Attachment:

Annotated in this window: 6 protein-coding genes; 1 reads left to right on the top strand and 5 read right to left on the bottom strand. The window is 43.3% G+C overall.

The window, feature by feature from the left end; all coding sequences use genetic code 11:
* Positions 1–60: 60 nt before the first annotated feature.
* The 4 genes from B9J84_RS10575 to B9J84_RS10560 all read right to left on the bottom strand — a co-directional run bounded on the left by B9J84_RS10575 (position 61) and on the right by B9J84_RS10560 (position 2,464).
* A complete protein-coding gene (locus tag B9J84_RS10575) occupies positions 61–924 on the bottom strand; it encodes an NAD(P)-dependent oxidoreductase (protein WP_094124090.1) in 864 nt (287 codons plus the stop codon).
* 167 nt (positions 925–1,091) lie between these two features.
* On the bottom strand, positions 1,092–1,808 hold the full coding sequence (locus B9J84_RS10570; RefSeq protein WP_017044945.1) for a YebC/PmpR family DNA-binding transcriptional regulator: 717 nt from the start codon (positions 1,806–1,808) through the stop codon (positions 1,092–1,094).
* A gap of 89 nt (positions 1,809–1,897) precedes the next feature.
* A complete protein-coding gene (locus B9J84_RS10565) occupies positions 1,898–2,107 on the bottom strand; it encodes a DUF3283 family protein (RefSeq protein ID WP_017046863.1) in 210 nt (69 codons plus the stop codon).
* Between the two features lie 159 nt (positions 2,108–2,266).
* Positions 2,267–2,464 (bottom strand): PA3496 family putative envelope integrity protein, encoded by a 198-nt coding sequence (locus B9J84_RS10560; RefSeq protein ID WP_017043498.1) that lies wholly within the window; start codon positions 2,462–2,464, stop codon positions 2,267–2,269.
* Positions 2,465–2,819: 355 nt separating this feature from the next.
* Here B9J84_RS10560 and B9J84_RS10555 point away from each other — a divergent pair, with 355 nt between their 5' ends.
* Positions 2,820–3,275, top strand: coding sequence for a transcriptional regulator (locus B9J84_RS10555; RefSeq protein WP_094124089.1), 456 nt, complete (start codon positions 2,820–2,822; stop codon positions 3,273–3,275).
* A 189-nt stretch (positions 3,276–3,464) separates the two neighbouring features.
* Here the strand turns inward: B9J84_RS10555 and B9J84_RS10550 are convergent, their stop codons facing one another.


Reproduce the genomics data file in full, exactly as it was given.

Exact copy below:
Annotated in this window: 6 protein-coding genes; 1 reads left to right on the top strand and 5 read right to left on the bottom strand. The window is 43.3% G+C overall.

The window, feature by feature from the left end; all coding sequences use genetic code 11:
* Positions 1–60: 60 nt before the first annotated feature.
* The 4 genes from B9J84_RS10575 to B9J84_RS10560 all read right to left on the bottom strand — a co-directional run bounded on the left by B9J84_RS10575 (position 61) and on the right by B9J84_RS10560 (position 2,464).
* A complete protein-coding gene (locus tag B9J84_RS10575) occupies positions 61–924 on the bottom strand; it encodes an NAD(P)-dependent oxidoreductase (protein WP_094124090.1) in 864 nt (287 codons plus the stop codon).
* 167 nt (positions 925–1,091) lie between these two features.
* On the bottom strand, positions 1,092–1,808 hold the full coding sequence (locus B9J84_RS10570; RefSeq protein WP_017044945.1) for a YebC/PmpR family DNA-binding transcriptional regulator: 717 nt from the start codon (positions 1,806–1,808) through the stop codon (positions 1,092–1,094).
* A gap of 89 nt (positions 1,809–1,897) precedes the next feature.
* A complete protein-coding gene (locus B9J84_RS10565) occupies positions 1,898–2,107 on the bottom strand; it encodes a DUF3283 family protein (RefSeq protein ID WP_017046863.1) in 210 nt (69 codons plus the stop codon).
* Between the two features lie 159 nt (positions 2,108–2,266).
* Positions 2,267–2,464 (bottom strand): PA3496 family putative envelope integrity protein, encoded by a 198-nt coding sequence (locus B9J84_RS10560; RefSeq protein ID WP_017043498.1) that lies wholly within the window; start codon positions 2,462–2,464, stop codon positions 2,267–2,269.
* Positions 2,465–2,819: 355 nt separating this feature from the next.
* Here B9J84_RS10560 and B9J84_RS10555 point away from each other — a divergent pair, with 355 nt between their 5' ends.
* Positions 2,820–3,275, top strand: coding sequence for a transcriptional regulator (locus B9J84_RS10555; RefSeq protein WP_094124089.1), 456 nt, complete (start codon positions 2,820–2,822; stop codon positions 3,273–3,275).
* A 189-nt stretch (positions 3,276–3,464) separates the two neighbouring features.
* Here the strand turns inward: B9J84_RS10555 and B9J84_RS10550 are convergent, their stop codons facing one another.